Who are you and what do you do?
I am Jennifer Riddle and I’m a visual artist based on the Mornington Peninsula.

What brought you to the Mornington Peninsula?
I’ve always loved the Mornington Peninsula and have fond memories of exploring the coast and the hinterland on the many family Sunday drives growing up as a kid.

It was also a place that I turned to when my sister was diagnosed with cancer. I’d run the trails to clear my head and refuel on the beautiful surrounds – it seemed to give me strength and hope. My sister also loved coming here, we had both decided that we should move there when she was better – but sadly that wasn’t to be.

It was 2 years after Andrea had died that my husband, Danny and I made the move to Red Hill.

and what brought you to painting?
I was introduced to painting at a very young age. Mum often had the easel set up in the kitchen, mixing her oils and showing us how to do the same. I still remember the excitement when Mum showed me how to paint clouds and the leaves on the tree with a smudge of the brush. I think I was just 5 when I did my first oil painting…looking back, that was pretty courageous of Mum to share her precious paints with the knowledge that the oils could go everywhere! I do recall also that I painted a small oil on canvas of our house and gave it to my teacher in grade 3! I saw her many years later and she said she still had it on her wall!

I studied Art and Design after secondary school and was happiest when I was painting, but didn’t pursue it at the time. I then went on to study Visual Merchandising and proceeded on a more commercial path of creativity.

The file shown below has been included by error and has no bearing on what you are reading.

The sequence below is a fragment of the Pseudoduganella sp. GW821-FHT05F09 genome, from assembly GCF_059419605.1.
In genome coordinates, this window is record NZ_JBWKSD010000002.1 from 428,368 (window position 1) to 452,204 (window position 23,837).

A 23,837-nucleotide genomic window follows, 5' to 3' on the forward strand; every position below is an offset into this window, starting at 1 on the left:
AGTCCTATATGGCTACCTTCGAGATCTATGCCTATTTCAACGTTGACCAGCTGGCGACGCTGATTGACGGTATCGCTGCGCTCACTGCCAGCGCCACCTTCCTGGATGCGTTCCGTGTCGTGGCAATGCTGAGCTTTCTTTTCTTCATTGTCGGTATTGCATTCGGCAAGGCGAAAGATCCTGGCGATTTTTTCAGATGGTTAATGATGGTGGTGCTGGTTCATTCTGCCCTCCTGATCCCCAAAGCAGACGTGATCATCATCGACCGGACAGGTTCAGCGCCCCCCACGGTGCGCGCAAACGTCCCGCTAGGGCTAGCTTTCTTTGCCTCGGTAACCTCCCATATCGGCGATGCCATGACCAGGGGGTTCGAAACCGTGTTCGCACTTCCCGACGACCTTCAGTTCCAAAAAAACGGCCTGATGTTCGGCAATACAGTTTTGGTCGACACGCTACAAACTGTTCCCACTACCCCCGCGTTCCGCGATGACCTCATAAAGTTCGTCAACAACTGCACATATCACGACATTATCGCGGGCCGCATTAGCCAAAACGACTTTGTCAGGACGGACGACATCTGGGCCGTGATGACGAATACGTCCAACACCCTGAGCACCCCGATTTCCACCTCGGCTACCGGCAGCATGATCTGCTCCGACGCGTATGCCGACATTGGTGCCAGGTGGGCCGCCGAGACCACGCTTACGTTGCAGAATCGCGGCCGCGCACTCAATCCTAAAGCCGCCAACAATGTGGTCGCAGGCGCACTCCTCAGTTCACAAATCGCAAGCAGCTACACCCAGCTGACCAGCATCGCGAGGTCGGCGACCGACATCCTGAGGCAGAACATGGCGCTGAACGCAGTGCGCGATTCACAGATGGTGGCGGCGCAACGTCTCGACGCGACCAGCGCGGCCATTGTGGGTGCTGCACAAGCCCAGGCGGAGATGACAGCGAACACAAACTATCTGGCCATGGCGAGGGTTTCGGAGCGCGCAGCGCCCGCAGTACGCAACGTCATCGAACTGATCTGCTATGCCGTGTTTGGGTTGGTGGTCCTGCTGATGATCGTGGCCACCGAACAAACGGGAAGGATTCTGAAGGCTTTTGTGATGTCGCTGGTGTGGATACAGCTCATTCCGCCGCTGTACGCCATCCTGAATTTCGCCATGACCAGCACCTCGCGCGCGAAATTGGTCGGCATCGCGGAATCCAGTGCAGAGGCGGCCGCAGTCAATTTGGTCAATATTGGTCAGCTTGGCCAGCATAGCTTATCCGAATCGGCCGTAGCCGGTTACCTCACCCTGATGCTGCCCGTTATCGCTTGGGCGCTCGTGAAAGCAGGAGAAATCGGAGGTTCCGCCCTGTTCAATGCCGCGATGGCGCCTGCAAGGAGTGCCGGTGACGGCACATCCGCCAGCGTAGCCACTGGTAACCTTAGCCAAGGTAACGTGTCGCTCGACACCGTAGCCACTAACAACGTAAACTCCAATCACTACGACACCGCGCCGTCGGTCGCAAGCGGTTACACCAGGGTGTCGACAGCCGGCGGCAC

It was to be many years later, when I picked up the paint brushes again. And it was my sister Andrea that inspired me to do so. We had both discussed what we’d do when she got better…if she was given a second chance…and pursuing our creative dreams was part of that.

When we lost Andrea, I felt an immense desire to immerse myself in nature. The land and its sublime impact on me helped to fill the void that I felt and made me feel connected to her again. It was a profoundly healing process; one that continues to nourish my soul.

What painting / art do you do with your kids?
I draw on my own upbringing for inspiration and try to encourage the kids to create and not be afraid of making mistakes. Mistakes quite often turn into something far more exciting, something better than you could have ever imagined. Sometimes you have to turn off the think button and just go with the natural flow and feel your way through a work. And kids are brilliant at doing this!

Your work is loved for it’s beautiful and realistic capturing of landscapes, often misty, with a strong silent feel. Do you ever paint people?
Well…there’s always the Archibald! I think that’s on the list of every artists’ dream!

So I’m hoping to develop that area a bit further one day. But as for now it’s mostly the land or the sea that I paint. However, when I first started painting in college it was people that I wanted to paint. We lived by the beach with a little sandy laneway to the foreshore. There were a few locals that would always be there when the sun was out. Many of them women with rounded bodies and voluptuous curves.perfect subjects for painting! So a beach series was born but was short lived after college had finished. In more recent times I did however illustrate some children’s books that my father wrote which also featured people and animals.